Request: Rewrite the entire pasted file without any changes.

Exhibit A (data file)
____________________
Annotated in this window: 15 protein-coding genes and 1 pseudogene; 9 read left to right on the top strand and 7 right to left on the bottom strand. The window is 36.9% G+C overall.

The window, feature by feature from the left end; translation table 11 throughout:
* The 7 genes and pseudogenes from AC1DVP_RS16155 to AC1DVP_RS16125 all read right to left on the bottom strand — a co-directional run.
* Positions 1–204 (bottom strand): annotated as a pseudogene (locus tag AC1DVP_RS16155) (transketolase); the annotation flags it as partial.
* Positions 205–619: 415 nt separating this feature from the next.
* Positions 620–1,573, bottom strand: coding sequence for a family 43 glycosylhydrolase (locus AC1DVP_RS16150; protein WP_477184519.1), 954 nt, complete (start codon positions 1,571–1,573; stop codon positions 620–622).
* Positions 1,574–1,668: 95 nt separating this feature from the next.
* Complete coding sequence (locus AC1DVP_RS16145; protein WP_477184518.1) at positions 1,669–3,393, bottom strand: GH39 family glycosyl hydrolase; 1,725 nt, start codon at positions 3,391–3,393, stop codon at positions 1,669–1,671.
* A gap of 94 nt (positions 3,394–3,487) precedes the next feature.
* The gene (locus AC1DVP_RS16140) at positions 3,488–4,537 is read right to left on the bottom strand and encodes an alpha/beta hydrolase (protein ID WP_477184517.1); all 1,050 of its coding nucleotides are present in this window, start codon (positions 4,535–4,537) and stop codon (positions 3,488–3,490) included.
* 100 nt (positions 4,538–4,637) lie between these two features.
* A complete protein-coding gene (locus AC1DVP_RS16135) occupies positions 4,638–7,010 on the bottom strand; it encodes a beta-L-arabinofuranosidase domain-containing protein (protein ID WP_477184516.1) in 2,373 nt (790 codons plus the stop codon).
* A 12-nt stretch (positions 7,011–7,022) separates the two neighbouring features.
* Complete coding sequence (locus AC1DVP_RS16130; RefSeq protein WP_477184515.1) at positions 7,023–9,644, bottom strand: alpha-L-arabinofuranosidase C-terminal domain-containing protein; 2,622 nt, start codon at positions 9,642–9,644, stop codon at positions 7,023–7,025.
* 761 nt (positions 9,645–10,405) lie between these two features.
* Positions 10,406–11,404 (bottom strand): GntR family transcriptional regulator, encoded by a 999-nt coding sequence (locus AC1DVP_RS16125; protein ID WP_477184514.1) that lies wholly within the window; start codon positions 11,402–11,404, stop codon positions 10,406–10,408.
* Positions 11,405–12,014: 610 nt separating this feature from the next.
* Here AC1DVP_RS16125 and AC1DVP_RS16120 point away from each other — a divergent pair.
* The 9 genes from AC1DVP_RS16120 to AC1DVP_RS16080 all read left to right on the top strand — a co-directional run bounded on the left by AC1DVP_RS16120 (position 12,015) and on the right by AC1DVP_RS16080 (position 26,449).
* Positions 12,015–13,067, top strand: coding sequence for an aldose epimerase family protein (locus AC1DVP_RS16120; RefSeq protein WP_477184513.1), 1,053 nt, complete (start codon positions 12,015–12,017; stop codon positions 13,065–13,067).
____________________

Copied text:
Annotated in this window: 15 protein-coding genes and 1 pseudogene; 9 read left to right on the top strand and 7 right to left on the bottom strand. The window is 36.9% G+C overall.

The window, feature by feature from the left end; translation table 11 throughout:
* The 7 genes and pseudogenes from AC1DVP_RS16155 to AC1DVP_RS16125 all read right to left on the bottom strand — a co-directional run.
* Positions 1–204 (bottom strand): annotated as a pseudogene (locus tag AC1DVP_RS16155) (transketolase); the annotation flags it as partial.
* Positions 205–619: 415 nt separating this feature from the next.
* Positions 620–1,573, bottom strand: coding sequence for a family 43 glycosylhydrolase (locus AC1DVP_RS16150; protein WP_477184519.1), 954 nt, complete (start codon positions 1,571–1,573; stop codon positions 620–622).
* Positions 1,574–1,668: 95 nt separating this feature from the next.
* Complete coding sequence (locus AC1DVP_RS16145; protein WP_477184518.1) at positions 1,669–3,393, bottom strand: GH39 family glycosyl hydrolase; 1,725 nt, start codon at positions 3,391–3,393, stop codon at positions 1,669–1,671.
* A gap of 94 nt (positions 3,394–3,487) precedes the next feature.
* The gene (locus AC1DVP_RS16140) at positions 3,488–4,537 is read right to left on the bottom strand and encodes an alpha/beta hydrolase (protein ID WP_477184517.1); all 1,050 of its coding nucleotides are present in this window, start codon (positions 4,535–4,537) and stop codon (positions 3,488–3,490) included.
* 100 nt (positions 4,538–4,637) lie between these two features.
* A complete protein-coding gene (locus AC1DVP_RS16135) occupies positions 4,638–7,010 on the bottom strand; it encodes a beta-L-arabinofuranosidase domain-containing protein (protein ID WP_477184516.1) in 2,373 nt (790 codons plus the stop codon).
* A 12-nt stretch (positions 7,011–7,022) separates the two neighbouring features.
* Complete coding sequence (locus AC1DVP_RS16130; RefSeq protein WP_477184515.1) at positions 7,023–9,644, bottom strand: alpha-L-arabinofuranosidase C-terminal domain-containing protein; 2,622 nt, start codon at positions 9,642–9,644, stop codon at positions 7,023–7,025.
* 761 nt (positions 9,645–10,405) lie between these two features.
* Positions 10,406–11,404 (bottom strand): GntR family transcriptional regulator, encoded by a 999-nt coding sequence (locus AC1DVP_RS16125; protein ID WP_477184514.1) that lies wholly within the window; start codon positions 11,402–11,404, stop codon positions 10,406–10,408.
* Positions 11,405–12,014: 610 nt separating this feature from the next.
* Here AC1DVP_RS16125 and AC1DVP_RS16120 point away from each other — a divergent pair.
* The 9 genes from AC1DVP_RS16120 to AC1DVP_RS16080 all read left to right on the top strand — a co-directional run bounded on the left by AC1DVP_RS16120 (position 12,015) and on the right by AC1DVP_RS16080 (position 26,449).
* Positions 12,015–13,067, top strand: coding sequence for an aldose epimerase family protein (locus AC1DVP_RS16120; RefSeq protein WP_477184513.1), 1,053 nt, complete (start codon positions 12,015–12,017; stop codon positions 13,065–13,067).